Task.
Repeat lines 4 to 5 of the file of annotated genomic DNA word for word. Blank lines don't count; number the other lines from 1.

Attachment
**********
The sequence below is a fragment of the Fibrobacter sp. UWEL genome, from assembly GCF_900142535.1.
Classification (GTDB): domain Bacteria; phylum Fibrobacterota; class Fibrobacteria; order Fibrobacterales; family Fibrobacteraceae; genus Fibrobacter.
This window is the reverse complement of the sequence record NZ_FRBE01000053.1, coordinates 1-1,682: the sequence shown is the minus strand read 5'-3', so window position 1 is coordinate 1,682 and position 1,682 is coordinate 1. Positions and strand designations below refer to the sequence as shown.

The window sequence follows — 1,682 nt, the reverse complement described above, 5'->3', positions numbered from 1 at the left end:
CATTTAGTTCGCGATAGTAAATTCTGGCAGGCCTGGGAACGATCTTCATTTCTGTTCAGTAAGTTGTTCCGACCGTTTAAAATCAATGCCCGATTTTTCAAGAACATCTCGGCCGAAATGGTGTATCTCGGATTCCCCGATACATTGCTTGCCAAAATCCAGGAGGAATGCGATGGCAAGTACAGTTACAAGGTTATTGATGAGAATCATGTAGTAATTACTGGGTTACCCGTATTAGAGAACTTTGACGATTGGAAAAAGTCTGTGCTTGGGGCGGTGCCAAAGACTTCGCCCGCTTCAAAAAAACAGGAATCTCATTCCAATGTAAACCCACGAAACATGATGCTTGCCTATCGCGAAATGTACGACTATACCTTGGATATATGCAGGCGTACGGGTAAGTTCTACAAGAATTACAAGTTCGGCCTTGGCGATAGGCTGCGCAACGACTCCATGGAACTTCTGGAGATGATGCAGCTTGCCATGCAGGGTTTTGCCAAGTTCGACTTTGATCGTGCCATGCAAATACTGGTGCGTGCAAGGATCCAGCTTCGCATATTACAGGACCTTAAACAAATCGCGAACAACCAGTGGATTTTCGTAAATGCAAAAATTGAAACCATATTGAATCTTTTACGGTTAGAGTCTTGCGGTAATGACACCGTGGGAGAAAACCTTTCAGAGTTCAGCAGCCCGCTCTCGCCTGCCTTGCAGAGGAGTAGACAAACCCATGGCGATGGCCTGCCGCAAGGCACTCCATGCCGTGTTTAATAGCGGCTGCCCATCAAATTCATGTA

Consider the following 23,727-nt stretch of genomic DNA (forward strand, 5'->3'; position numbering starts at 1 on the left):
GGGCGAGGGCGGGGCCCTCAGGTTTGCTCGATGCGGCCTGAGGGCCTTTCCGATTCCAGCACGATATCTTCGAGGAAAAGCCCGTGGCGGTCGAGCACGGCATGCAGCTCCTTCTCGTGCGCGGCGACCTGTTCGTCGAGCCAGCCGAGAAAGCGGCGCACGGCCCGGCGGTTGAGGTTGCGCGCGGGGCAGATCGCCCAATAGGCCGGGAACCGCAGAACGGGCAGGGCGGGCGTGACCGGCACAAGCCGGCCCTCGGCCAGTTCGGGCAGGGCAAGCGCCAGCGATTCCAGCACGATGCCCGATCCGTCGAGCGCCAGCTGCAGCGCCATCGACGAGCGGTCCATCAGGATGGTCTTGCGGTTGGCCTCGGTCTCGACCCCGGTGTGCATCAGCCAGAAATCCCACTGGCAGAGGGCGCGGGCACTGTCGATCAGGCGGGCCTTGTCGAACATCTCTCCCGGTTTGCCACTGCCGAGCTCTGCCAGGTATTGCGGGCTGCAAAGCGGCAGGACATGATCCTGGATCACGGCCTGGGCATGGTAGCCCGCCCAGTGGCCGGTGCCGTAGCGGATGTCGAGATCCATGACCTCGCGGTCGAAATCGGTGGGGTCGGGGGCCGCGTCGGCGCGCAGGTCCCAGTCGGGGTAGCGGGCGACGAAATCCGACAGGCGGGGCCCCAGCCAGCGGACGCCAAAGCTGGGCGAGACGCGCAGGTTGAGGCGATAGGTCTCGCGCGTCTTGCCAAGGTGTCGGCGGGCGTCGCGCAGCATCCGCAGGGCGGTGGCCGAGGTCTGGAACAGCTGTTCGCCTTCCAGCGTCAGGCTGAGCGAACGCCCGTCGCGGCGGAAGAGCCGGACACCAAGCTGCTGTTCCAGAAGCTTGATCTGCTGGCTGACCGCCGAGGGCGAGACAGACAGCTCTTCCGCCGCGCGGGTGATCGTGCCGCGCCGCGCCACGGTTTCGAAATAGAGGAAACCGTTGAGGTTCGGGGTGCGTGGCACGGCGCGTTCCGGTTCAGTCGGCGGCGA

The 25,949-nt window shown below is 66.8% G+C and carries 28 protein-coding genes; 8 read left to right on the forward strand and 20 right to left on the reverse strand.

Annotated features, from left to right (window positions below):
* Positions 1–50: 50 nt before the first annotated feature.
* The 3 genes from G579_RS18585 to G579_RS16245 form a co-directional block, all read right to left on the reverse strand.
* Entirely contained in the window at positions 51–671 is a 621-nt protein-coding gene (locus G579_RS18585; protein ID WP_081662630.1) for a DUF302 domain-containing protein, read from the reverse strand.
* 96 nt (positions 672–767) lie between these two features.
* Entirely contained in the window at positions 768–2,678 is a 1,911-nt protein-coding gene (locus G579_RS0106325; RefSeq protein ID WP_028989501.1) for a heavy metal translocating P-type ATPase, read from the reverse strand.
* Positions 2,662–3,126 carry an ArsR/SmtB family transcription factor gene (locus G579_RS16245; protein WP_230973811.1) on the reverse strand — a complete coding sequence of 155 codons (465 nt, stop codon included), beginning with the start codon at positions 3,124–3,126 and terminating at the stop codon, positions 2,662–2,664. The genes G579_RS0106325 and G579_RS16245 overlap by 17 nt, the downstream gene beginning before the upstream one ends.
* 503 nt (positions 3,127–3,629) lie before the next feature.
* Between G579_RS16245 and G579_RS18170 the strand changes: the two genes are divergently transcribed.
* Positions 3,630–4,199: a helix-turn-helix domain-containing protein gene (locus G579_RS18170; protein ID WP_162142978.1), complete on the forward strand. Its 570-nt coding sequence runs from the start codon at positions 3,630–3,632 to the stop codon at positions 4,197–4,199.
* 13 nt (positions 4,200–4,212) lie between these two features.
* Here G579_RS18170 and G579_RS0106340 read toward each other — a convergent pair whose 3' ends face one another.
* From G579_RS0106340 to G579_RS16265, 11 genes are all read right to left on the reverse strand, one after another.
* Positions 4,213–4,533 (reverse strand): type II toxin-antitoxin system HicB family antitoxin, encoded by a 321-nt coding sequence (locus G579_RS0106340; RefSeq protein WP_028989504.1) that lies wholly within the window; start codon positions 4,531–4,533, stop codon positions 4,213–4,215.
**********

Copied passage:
The window sequence follows — 1,682 nt, the reverse complement described above, 5'->3', positions numbered from 1 at the left end:
CATTTAGTTCGCGATAGTAAATTCTGGCAGGCCTGGGAACGATCTTCATTTCTGTTCAGTAAGTTGTTCCGACCGTTTAAAATCAATGCCCGATTTTTCAAGAACATCTCGGCCGAAATGGTGTATCTCGGATTCCCCGATACATTGCTTGCCAAAATCCAGGAGGAATGCGATGGCAAGTACAGTTACAAGGTTATTGATGAGAATCATGTAGTAATTACTGGGTTACCCGTATTAGAGAACTTTGACGATTGGAAAAAGTCTGTGCTTGGGGCGGTGCCAAAGACTTCGCCCGCTTCAAAAAAACAGGAATCTCATTCCAATGTAAACCCACGAAACATGATGCTTGCCTATCGCGAAATGTACGACTATACCTTGGATATATGCAGGCGTACGGGTAAGTTCTACAAGAATTACAAGTTCGGCCTTGGCGATAGGCTGCGCAACGACTCCATGGAACTTCTGGAGATGATGCAGCTTGCCATGCAGGGTTTTGCCAAGTTCGACTTTGATCGTGCCATGCAAATACTGGTGCGTGCAAGGATCCAGCTTCGCATATTACAGGACCTTAAACAAATCGCGAACAACCAGTGGATTTTCGTAAATGCAAAAATTGAAACCATATTGAATCTTTTACGGTTAGAGTCTTGCGGTAATGACACCGTGGGAGAAAACCTTTCAGAGTTCAGCAGCCCGCTCTCGCCTGCCTTGCAGAGGAGTAGACAAACCCATGGCGATGGCCTGCCGCAAGGCACTCCATGCCGTGTTTAATAGCGGCTGCCCATCAAATTCATGTA